Some operations are intended for matrices in particular. These include
the conjugate and non-conjugate transpose operators **'** and **.'**,
the matrix multiplication operator ** **, and the left and right
matrix ``division'' operators ** ** and **/**. For instance,
if **A** is a matrix and **x** and **b** are vectors, then the lines

`.1ex>> A'`

respectively take the conjugate transpose of A, take the square of A, give a typical matrix equation involving matrix multiplication, give the solution for that equation, give another matrix equation, and give the solution for the second equation.

Such solutions to matrix equations are solved exactly (with Gaussian
elimination) if the matrix is square; others are solved in a least-squares
sense (with Householder orthogonalization). Also see **help slash**.

To get inner and outer products of vectors, remember their formal
definitions. The inner product is given by **x' * y = y' * x**,
and the outer products by **x * y'** and **y * x' = (x * y')'**.

MATLAB understands multiplication and division between a matrix and a scalar in the normal sense;

`.1ex>> 10 * [1 2; 3 4]`

`.1ex>> [1 2; 3 4].2`

MATLAB also has a large number of matrix functions to implement common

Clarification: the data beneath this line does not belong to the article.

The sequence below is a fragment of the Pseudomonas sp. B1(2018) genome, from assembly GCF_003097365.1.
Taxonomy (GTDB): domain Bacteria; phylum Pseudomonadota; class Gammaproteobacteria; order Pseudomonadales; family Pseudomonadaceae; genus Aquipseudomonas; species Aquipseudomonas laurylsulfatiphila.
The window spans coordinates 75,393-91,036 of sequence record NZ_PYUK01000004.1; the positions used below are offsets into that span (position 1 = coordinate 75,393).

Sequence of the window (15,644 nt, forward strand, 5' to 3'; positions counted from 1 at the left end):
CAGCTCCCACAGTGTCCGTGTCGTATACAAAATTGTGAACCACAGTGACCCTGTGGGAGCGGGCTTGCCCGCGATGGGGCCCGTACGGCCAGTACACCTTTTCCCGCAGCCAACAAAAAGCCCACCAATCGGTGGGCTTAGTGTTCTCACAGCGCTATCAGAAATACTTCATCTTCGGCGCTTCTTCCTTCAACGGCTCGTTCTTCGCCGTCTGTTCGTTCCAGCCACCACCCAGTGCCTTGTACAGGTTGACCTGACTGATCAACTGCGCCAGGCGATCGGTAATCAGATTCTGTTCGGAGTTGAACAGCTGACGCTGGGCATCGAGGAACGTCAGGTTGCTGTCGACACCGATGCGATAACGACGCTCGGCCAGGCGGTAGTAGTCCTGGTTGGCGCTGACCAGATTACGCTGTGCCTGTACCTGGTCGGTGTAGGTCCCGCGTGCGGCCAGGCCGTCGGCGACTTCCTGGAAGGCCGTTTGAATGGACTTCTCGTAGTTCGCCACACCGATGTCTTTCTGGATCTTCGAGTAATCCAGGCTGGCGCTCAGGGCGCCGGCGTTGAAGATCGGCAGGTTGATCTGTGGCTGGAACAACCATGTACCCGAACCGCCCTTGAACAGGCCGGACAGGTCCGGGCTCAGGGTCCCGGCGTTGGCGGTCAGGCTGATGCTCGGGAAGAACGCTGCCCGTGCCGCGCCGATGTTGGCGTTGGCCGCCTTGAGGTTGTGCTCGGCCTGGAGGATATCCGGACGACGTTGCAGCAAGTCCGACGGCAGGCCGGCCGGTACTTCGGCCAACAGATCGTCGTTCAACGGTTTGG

mathematical operations, such as finding eigenvalues and eigenvectors.
For instance, **kron** will give the (Kronecker) tensor product.
See **help matfun**.

If you apply a function that operates on scalars to a matrix or vector, or if
you apply a function that operates on vectors to a matrix, MATLAB performs
the operation *element-wise*. Scalar functions will be applied to
each element of the matrix, and the result will be a matrix of the same
size. Vector functions will be applied to each column of the matrix,
and the result will be a row vector of the same width. (Use the transpose
operators to effect row-by-row application.) See **help funm** if you
want to use the matrix and not the array version of a function.
Lastly, functions defined strictly on the real line are applied separately
to the real and imaginary parts of a complex number.

`.1ex>> sin([0 (pi/6) (pi/2) pi])`

Applying operations element-wise is a powerful feature of MATLAB and using it is the fastest and best way to accomplish most things.

Sat Mar 21 21:42:28 EST 1998